Where’s An Air Marshal When You Need One?

JetBlue Flight Attendant Makes His Exit

I’ll admit, there was a time when I wanted to work for an airline. I never really planned it out far enough to say if I was going to be a pilot, a flight attendant, or even an US air marshall, but the idea of traveling the world and visiting all sorts of places & people is still very exciting to me. Of course now I know that the life and work of an airline employee is far from glamourous. Sure they do get free tickets and a few other perks, but by and large the hours are long and since 9/11 the stability of the major airlines as been shaky.

Featured Programs:
Sponsored School(s)

Flash forward to today, Monday, on the tarmac at Kennedy International Airport, JetBlue attendant Steven Slater decided he no longer wanted to work in the airline industry. He’d had enough.

Mr. Slater, a career flight attendant was part of the flight crew on a full flight from Pittsburgh to New York. The trouble started with a dispute involving a passenger who stood to get his luggage too soon. We all know that few people actually wait until the plane comes to a full and complete stop, but this time the flight attendant was not going to take it sitting down. After using the plane’s intercom system to speaking his mind, authorities say, he pulled the lever that activates the emergency-evacuation chute and exited the plane. Before sliding down the emergency exit shoot, he did pause to take a cold (or not so cold) beer from the beverage cart.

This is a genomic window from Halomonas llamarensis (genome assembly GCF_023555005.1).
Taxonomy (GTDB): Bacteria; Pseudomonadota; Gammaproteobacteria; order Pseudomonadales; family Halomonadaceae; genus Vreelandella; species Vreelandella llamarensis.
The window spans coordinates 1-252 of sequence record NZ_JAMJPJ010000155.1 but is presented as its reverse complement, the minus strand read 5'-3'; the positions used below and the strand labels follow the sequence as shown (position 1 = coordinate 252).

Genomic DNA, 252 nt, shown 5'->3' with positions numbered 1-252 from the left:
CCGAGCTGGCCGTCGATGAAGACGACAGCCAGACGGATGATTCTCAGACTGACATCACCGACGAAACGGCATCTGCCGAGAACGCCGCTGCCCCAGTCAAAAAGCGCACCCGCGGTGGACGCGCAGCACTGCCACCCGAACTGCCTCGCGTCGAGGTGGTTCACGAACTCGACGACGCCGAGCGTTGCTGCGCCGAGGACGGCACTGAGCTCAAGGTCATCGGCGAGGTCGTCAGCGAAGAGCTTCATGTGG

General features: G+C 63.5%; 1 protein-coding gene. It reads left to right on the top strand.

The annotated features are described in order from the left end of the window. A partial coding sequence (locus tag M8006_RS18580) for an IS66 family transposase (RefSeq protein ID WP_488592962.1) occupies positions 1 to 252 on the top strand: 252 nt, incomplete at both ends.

Reports of the incident don’t state if a US Air Marshal was on the flight, but no one on the plane, or airport crew stopped Slater as he made his way to his car. According to a CNN investigation, of the “28,000 commercial airline flights that take to the skies on an average day in the United States, fewer than 1 percent are protected by on-board, armed federal air marshals”. Authorities found him at his home in Queens, a few miles from the airport, and charged with felony counts of criminal mischief and reckless endangerment.

According to the New York Times, JetBlue is working with the Federal Aviation Administration and the Port Authority of New York and New Jersey to investigate the episode.

Additional information about this event & US Air Marshal Program News:



Fast Fact:

Federal Air Marshals:

  • Deployed to detect, deter and defeat hostile acts
  • Blend in with passengers to protect the flying public
  • Trained in firearms and recognizing terrorist behavior
  • Learn special tactics for use during flights

Source: Transportation Security Administration